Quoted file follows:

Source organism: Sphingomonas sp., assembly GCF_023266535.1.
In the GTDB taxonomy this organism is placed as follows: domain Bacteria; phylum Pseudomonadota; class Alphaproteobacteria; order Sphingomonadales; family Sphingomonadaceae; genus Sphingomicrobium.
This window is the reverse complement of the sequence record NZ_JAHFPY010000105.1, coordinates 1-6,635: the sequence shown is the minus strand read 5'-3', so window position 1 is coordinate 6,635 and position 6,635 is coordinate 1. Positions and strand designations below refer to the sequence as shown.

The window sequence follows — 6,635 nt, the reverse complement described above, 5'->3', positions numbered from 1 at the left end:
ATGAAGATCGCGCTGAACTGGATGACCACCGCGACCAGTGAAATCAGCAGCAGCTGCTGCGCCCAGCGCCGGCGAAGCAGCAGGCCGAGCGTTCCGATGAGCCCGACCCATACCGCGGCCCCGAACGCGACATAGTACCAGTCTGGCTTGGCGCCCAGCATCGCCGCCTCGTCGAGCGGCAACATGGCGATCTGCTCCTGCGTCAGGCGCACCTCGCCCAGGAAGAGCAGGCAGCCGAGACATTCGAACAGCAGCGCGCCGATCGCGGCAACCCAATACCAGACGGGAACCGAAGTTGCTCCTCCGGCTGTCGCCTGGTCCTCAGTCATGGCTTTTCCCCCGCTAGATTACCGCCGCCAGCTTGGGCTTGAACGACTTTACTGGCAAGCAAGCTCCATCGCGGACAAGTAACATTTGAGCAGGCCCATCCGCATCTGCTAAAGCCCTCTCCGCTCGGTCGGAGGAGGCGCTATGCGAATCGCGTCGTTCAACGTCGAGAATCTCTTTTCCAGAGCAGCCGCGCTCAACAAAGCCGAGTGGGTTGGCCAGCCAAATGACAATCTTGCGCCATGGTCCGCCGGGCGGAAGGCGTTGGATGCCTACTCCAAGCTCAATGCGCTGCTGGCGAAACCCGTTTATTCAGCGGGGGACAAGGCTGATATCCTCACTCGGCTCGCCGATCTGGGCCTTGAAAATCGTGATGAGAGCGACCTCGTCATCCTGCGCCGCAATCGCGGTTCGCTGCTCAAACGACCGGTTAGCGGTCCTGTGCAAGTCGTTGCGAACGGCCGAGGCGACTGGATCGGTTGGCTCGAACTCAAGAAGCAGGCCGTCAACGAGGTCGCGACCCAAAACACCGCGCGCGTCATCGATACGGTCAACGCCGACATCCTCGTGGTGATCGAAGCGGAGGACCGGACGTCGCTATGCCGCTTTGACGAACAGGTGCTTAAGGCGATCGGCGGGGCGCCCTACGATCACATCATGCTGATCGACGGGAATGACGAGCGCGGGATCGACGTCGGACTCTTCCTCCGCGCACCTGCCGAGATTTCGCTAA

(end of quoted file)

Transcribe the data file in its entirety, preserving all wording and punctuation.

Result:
Source organism: Sphingomonas sp., assembly GCF_023266535.1.
In the GTDB taxonomy this organism is placed as follows: domain Bacteria; phylum Pseudomonadota; class Alphaproteobacteria; order Sphingomonadales; family Sphingomonadaceae; genus Sphingomicrobium.
This window is the reverse complement of the sequence record NZ_JAHFPY010000105.1, coordinates 1-6,635: the sequence shown is the minus strand read 5'-3', so window position 1 is coordinate 6,635 and position 6,635 is coordinate 1. Positions and strand designations below refer to the sequence as shown.

The window sequence follows — 6,635 nt, the reverse complement described above, 5'->3', positions numbered from 1 at the left end:
ATGAAGATCGCGCTGAACTGGATGACCACCGCGACCAGTGAAATCAGCAGCAGCTGCTGCGCCCAGCGCCGGCGAAGCAGCAGGCCGAGCGTTCCGATGAGCCCGACCCATACCGCGGCCCCGAACGCGACATAGTACCAGTCTGGCTTGGCGCCCAGCATCGCCGCCTCGTCGAGCGGCAACATGGCGATCTGCTCCTGCGTCAGGCGCACCTCGCCCAGGAAGAGCAGGCAGCCGAGACATTCGAACAGCAGCGCGCCGATCGCGGCAACCCAATACCAGACGGGAACCGAAGTTGCTCCTCCGGCTGTCGCCTGGTCCTCAGTCATGGCTTTTCCCCCGCTAGATTACCGCCGCCAGCTTGGGCTTGAACGACTTTACTGGCAAGCAAGCTCCATCGCGGACAAGTAACATTTGAGCAGGCCCATCCGCATCTGCTAAAGCCCTCTCCGCTCGGTCGGAGGAGGCGCTATGCGAATCGCGTCGTTCAACGTCGAGAATCTCTTTTCCAGAGCAGCCGCGCTCAACAAAGCCGAGTGGGTTGGCCAGCCAAATGACAATCTTGCGCCATGGTCCGCCGGGCGGAAGGCGTTGGATGCCTACTCCAAGCTCAATGCGCTGCTGGCGAAACCCGTTTATTCAGCGGGGGACAAGGCTGATATCCTCACTCGGCTCGCCGATCTGGGCCTTGAAAATCGTGATGAGAGCGACCTCGTCATCCTGCGCCGCAATCGCGGTTCGCTGCTCAAACGACCGGTTAGCGGTCCTGTGCAAGTCGTTGCGAACGGCCGAGGCGACTGGATCGGTTGGCTCGAACTCAAGAAGCAGGCCGTCAACGAGGTCGCGACCCAAAACACCGCGCGCGTCATCGATACGGTCAACGCCGACATCCTCGTGGTGATCGAAGCGGAGGACCGGACGTCGCTATGCCGCTTTGACGAACAGGTGCTTAAGGCGATCGGCGGGGCGCCCTACGATCACATCATGCTGATCGACGGGAATGACGAGCGCGGGATCGACGTCGGACTCTTCCTCCGCGCACCTGCCGAGATTTCGCTAA